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Career Advice

How to become a Train Driver

traindriverWhen speeding through the countryside, or a tunnel deep under ground it can be very easy to forget that at the front of the train is a person working hard to make sure that everyone gets to their destination on time (well most of the time at least).  You might imagine that it is quite an unfulfilling  job, hidden away quietly in the Cab, but in truth it’s a highly skilled and unusual role that offers some great benefits and the opportunity to see plenty of different places.

Normally at this point we would provide a succinct definition of the role under discussion, but ‘train driver’ couldn’t be more self explanatory, so we will jump right on in and look at the role in a bit more detail.

What tasks does a train driver undertake?

Well ‘driving trains’ would be the obvious answer, but it isn’t as simple as that. There’s a whole host of activities and responsibilities to be considered – here’s a few things that you could be expected to carry out on a day-to-day basis:

  • Driving a train along a predetermined route, stopping at a number of stations in order to pick up/offload passengers and freight

  • Manoeuvring of engines in sheds/yards

  • Completing both short local journeys and also longer cross country journeys

  • Checking that the equipment and engines are functioning properly before beginning a journey and reporting any faults to the appropriate person

  • Checking the general conditions of the carriages before departure

  • Maintaining regular communication with the control centre

  • Following the instructions given by the signalling system and driving at an appropriate speed

  • Making information announcements to passengers

  • Ensuring that all safety procedures are carried out effectively

Skills and Attributes

A genuine interest and passion for the work is of course the first thing that an employer will look for when recruiting trainee train drivers. If you have that, then here are a few more skills and attributes that you will also find helpful:

  • The ability to maintain concentration over long periods of time – particularly when the position will involve long-distance journeys

  • Outstanding customer service skills

  • The ability to work both calmly and safely to tight deadlines

  • Quick reactions and great problem solving skills

  • Flexibility to work within the shift pattern of a train driver, which may often include nights and weekends.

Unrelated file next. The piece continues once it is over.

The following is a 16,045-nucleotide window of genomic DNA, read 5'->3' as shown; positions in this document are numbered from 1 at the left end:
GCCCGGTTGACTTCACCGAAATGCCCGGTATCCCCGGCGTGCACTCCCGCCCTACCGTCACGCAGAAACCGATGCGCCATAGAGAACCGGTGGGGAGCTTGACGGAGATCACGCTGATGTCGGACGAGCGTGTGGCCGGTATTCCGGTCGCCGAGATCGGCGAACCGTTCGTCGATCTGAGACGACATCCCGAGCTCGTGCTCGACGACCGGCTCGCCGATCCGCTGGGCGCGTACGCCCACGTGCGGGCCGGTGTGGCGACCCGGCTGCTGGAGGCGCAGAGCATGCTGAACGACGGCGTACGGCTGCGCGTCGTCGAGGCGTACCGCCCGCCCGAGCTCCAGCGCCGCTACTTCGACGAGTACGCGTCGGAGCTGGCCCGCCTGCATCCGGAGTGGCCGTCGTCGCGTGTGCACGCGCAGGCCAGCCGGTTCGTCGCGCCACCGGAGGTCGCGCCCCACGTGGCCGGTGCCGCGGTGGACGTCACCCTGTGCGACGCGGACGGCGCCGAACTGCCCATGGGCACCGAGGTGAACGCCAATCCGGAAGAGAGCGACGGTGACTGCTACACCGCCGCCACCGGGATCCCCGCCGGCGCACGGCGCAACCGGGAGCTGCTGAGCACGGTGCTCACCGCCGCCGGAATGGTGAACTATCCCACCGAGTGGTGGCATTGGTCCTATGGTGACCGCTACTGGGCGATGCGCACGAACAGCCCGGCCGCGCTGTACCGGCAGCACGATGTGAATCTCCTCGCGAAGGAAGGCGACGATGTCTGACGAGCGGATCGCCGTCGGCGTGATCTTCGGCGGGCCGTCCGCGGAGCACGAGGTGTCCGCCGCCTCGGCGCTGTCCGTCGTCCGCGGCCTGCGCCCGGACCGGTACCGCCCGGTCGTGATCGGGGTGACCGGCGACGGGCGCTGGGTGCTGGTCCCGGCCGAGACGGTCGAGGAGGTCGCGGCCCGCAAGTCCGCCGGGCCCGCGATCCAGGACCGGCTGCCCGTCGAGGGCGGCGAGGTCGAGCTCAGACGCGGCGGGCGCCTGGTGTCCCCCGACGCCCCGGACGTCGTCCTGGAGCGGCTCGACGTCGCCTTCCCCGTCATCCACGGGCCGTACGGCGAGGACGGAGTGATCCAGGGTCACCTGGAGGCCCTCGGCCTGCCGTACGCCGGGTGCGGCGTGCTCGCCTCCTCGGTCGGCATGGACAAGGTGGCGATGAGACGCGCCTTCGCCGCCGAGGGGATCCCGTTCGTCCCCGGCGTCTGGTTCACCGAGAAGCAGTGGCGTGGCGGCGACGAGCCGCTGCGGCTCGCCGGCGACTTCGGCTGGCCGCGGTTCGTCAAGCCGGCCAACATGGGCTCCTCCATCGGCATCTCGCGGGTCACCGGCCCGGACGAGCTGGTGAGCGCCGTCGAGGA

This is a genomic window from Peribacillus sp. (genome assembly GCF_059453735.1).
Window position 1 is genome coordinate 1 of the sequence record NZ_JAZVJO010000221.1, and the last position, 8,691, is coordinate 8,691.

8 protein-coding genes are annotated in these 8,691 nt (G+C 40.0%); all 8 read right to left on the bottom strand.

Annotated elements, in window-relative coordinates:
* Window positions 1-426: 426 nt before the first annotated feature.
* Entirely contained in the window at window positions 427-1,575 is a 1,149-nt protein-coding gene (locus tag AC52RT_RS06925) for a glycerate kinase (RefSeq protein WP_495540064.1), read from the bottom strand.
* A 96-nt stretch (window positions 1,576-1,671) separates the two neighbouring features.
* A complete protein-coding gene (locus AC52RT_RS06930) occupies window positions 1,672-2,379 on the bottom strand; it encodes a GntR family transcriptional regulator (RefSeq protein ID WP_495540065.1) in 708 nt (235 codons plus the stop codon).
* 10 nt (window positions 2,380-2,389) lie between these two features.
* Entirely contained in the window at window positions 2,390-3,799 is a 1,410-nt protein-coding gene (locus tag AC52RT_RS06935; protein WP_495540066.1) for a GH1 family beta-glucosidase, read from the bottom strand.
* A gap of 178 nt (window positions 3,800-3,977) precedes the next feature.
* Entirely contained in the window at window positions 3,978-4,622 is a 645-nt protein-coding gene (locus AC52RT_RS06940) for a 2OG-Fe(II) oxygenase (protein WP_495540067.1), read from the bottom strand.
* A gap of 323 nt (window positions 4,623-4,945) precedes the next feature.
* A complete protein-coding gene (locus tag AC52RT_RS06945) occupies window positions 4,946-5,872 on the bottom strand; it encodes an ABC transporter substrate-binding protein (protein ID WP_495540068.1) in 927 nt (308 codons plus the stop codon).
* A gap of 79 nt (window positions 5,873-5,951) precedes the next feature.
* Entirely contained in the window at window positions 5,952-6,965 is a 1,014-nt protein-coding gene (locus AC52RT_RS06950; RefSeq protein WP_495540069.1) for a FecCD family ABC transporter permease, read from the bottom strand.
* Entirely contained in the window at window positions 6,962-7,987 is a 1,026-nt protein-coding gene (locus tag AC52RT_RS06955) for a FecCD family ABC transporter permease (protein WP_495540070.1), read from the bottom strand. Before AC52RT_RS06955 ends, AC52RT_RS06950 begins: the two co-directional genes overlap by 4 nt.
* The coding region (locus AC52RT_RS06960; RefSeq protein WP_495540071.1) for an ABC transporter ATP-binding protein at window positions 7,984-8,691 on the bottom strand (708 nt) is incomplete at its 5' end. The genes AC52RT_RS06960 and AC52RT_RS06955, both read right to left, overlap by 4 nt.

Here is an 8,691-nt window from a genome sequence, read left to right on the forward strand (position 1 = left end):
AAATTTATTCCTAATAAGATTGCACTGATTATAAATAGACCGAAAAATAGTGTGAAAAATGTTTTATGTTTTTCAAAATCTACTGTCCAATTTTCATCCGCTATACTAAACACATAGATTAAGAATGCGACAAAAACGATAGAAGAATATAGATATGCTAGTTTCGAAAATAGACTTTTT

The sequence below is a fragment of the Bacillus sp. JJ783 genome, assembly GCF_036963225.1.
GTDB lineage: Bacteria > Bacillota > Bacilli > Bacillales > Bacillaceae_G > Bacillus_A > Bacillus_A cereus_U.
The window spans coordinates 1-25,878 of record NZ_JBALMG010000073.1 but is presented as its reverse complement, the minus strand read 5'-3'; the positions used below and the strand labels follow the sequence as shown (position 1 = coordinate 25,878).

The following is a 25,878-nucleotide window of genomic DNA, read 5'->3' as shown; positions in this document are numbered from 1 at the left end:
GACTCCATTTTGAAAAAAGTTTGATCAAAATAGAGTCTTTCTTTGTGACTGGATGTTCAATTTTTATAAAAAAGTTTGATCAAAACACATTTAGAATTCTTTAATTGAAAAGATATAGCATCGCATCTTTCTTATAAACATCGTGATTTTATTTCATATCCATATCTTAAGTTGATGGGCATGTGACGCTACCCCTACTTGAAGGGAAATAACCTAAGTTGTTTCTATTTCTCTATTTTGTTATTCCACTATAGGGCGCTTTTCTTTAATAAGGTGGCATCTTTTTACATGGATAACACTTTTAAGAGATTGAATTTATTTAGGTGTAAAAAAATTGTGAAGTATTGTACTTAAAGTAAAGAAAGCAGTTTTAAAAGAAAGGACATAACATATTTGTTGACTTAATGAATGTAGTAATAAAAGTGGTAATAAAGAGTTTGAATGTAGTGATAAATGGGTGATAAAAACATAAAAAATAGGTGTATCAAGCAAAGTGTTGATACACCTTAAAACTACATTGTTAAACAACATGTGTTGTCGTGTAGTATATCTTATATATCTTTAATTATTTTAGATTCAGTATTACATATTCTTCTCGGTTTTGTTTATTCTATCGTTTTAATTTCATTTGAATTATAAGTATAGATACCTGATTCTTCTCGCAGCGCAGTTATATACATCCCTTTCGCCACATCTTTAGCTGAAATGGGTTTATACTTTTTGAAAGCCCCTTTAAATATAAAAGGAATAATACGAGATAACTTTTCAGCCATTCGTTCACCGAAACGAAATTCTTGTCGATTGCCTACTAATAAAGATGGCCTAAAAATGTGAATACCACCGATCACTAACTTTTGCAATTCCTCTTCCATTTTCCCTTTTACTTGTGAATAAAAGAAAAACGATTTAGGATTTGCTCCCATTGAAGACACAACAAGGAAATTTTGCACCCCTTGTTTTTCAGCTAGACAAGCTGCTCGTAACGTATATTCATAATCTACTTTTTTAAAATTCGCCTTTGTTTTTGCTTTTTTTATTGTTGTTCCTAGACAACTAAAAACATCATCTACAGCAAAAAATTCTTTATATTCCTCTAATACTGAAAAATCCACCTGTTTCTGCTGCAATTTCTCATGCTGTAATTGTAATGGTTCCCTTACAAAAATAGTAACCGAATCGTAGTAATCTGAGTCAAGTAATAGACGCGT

Entry Requirements

As with the vast majority of roles there is no legal minimum level of qualification which is needed to be accepted onto a driver training course – that being said, most companies will set their own essential and desirable criteria which need to be met. Each company will set its own parameters, so it is essential that you take a look at the job specifications for each before deciding to apply.

Here’s a few things which employers could consider when recruiting for new train drivers:

  • Generally employers will look for a good standard of basic education.  This normally means at least 5 GCSE’s to include English and Maths.

  • Some companies will set a minimum age limit of 21 for their new recruits – however this is not a universal rule with many (such as the London Underground) setting an age limit of 18. However you should also be aware that even if you are under the minimum age requirement which has been requested, there may well be other relevant trainee positions available to help get your career underway.

  • If your application is progressed to the interview stage you may also be required to attend an assessment centre which could assess things like;  level of mechanical knowledge, memory, reaction times and concentration.

  • You will also be required to attend a medical check which will assess various areas including general level of fitness, eyesight (including a colour-vision test) and hearing.  This medical check may also include screens for drugs and alcohol.

Training and Career Progression

driverThe training to become a train driver varies from company to company but generally it will last from 12-18 months and will take place in a number of environments including classrooms, simulators and working trains. There is a vast range of knowledge and skills to be gained and your will receive intensive instruction on things like; rules and regulations, engine mechanics, safety, train handling and navigation.

Over the course of your training you will be required to undertaking numerous assessments which will gauge the effectiveness of your training and readiness to progress to the next stage of development.  You must also complete and pass a Personal Track Safety (PTS) Certificate in order to legally qualify as a train driver.

You may be surprised to learn that being a train driver is a job which requires continuous training and development throughout your career.  The main reason for this is that you are only permitted to drive on routes on which you have been officially assessed, which means that in order to increase your qualifications you must continuously learn new routes.

You may also be pleasantly surprised to know that train drivers have the opportunity to receive a very generous salary with plenty of room for upward progression.  Although every company is different, here’s an idea of what you can expect;

  • Trainee drivers – Somewhere between £18,000 and £21,000 is standard

  • Newly qualified drivers can expect around £30,000

  • Experienced Drivers’ salaries can rise to £50,000 per year

For a list of UK operators check out the Association of Train Operating Companies (ATOC).

If you still fancy becoming a train driver then we hope that is article helps to be get you on the right track. If not then why not take a look at some of the other roles in our career directory?

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